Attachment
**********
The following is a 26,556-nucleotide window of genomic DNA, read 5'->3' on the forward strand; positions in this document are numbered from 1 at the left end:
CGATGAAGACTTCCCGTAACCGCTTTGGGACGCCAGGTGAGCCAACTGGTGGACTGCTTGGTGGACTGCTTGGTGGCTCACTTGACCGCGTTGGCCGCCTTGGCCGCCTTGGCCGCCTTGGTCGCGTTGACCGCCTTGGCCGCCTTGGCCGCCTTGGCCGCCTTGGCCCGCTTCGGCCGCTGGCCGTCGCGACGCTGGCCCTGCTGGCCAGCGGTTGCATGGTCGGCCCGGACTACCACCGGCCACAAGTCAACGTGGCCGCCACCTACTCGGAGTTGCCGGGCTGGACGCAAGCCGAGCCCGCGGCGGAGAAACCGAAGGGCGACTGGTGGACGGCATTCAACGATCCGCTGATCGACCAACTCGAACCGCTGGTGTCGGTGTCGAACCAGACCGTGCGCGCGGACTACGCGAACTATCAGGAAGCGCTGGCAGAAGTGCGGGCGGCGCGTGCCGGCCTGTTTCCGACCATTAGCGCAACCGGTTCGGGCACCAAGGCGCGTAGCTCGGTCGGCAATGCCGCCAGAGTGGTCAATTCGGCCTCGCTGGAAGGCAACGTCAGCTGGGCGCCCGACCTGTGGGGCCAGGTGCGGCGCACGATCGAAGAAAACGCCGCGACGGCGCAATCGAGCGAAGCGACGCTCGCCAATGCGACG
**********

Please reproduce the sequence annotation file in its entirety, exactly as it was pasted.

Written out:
The following is a 26,556-nucleotide window of genomic DNA, read 5'->3' on the forward strand; positions in this document are numbered from 1 at the left end:
CGATGAAGACTTCCCGTAACCGCTTTGGGACGCCAGGTGAGCCAACTGGTGGACTGCTTGGTGGACTGCTTGGTGGCTCACTTGACCGCGTTGGCCGCCTTGGCCGCCTTGGCCGCCTTGGTCGCGTTGACCGCCTTGGCCGCCTTGGCCGCCTTGGCCGCCTTGGCCCGCTTCGGCCGCTGGCCGTCGCGACGCTGGCCCTGCTGGCCAGCGGTTGCATGGTCGGCCCGGACTACCACCGGCCACAAGTCAACGTGGCCGCCACCTACTCGGAGTTGCCGGGCTGGACGCAAGCCGAGCCCGCGGCGGAGAAACCGAAGGGCGACTGGTGGACGGCATTCAACGATCCGCTGATCGACCAACTCGAACCGCTGGTGTCGGTGTCGAACCAGACCGTGCGCGCGGACTACGCGAACTATCAGGAAGCGCTGGCAGAAGTGCGGGCGGCGCGTGCCGGCCTGTTTCCGACCATTAGCGCAACCGGTTCGGGCACCAAGGCGCGTAGCTCGGTCGGCAATGCCGCCAGAGTGGTCAATTCGGCCTCGCTGGAAGGCAACGTCAGCTGGGCGCCCGACCTGTGGGGCCAGGTGCGGCGCACGATCGAAGAAAACGCCGCGACGGCGCAATCGAGCGAAGCGACGCTCGCCAATGCGACG